OPEC’s market power to diminish for three key reasons
"First, we forecast that US oil production will continue to rise helped by the addition of new pipeline and export infrastructure, as well as the falling cost of US shale technology. As a result, the market share and pricing power of US producers will continue to increase," the company said in its report.
Second, battery prices are falling rapidly, and Capital Economics suspects that they will decline further in the years ahead.
"Consequently, electric battery-based vehicles will become cheaper and significantly more popular. As such, oil consumption by the road transport sector, by far the most important source of oil demand, will enter a long-term structural decline," said the company.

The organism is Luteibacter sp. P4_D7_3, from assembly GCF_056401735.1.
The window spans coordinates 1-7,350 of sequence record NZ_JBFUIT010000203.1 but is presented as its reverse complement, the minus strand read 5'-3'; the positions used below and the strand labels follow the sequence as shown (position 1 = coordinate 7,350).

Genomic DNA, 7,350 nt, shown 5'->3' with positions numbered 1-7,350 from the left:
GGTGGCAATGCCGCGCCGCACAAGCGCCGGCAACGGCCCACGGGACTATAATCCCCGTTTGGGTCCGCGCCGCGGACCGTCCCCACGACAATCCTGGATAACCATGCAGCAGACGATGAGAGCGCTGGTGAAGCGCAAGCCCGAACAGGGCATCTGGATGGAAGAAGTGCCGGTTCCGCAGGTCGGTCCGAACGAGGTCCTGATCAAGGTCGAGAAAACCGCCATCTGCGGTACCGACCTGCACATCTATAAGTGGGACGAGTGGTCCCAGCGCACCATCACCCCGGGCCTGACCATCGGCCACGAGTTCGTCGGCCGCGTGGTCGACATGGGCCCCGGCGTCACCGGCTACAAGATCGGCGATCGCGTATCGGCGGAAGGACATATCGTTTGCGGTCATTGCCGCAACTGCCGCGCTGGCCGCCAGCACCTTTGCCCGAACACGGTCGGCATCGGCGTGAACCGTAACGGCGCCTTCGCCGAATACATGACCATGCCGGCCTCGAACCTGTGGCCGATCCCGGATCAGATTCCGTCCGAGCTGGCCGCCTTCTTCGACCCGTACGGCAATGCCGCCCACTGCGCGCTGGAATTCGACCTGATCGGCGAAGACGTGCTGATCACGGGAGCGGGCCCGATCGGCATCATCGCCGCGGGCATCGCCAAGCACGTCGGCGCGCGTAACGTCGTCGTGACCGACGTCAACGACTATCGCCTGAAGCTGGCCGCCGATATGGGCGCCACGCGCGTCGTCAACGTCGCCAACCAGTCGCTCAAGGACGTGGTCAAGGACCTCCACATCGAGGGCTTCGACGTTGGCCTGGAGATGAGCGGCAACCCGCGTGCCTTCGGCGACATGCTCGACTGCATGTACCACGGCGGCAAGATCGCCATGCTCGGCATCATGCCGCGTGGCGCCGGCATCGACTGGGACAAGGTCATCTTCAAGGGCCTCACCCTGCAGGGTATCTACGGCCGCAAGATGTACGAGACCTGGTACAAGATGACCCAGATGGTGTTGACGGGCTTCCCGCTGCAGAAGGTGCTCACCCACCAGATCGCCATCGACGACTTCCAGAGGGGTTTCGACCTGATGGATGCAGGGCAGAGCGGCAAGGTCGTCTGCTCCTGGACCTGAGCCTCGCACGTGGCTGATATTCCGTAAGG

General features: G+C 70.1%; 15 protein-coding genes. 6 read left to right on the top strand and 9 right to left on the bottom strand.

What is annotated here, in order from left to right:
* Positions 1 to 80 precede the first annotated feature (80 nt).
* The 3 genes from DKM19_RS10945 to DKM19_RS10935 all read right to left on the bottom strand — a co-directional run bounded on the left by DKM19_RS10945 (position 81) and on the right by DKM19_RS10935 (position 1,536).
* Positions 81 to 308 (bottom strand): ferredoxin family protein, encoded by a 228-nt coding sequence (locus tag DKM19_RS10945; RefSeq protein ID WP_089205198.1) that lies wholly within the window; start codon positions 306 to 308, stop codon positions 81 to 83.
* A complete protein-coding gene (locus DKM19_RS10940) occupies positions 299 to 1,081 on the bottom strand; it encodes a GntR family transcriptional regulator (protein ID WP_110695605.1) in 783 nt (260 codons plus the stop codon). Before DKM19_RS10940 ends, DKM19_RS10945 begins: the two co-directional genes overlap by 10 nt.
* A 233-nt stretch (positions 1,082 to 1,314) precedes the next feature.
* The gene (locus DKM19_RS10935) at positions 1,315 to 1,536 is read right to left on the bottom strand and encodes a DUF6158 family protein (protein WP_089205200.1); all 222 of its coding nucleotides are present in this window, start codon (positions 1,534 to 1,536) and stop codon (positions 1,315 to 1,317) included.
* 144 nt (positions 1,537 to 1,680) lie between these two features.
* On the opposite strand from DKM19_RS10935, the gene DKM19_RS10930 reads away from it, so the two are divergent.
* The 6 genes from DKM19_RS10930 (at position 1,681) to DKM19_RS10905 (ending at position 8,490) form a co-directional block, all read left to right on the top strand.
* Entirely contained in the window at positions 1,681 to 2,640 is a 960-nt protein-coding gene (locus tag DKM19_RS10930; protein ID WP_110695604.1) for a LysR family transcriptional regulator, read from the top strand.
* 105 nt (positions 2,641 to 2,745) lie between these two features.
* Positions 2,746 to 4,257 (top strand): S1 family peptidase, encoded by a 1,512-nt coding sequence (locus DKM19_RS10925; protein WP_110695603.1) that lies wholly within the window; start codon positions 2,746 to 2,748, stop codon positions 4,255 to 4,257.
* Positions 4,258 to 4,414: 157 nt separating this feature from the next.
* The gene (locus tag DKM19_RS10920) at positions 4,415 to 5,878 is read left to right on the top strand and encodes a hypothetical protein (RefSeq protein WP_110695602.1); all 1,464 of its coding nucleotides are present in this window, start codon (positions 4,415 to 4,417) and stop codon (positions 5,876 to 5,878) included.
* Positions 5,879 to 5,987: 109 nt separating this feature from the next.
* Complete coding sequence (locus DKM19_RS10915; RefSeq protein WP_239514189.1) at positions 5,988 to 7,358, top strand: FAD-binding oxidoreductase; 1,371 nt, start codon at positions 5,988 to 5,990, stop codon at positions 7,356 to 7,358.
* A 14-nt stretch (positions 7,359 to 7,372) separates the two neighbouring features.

"Elsewhere, demand from other sectors is also likely to peak relatively soon, particularly in aviation and electricity generation, as ongoing efforts to tackle carbon pollution continue."
Third, as demand diminishes, prices are likely to come under downwards pressure, according to Capital Economics.
"This will presumably incentivise many countries within OPEC to cheat on their quotas before then. After all, most OPEC countries still have decades worth of oil reserves left, which they would presumably want to drill now while demand is still relatively strong."
"Admittedly, it is plausible that OPEC will survive, since most OPEC members have a lower-cost base than countries outside the organisation. However, prices would presumably be restricted as too high a price would incentivise market entrants."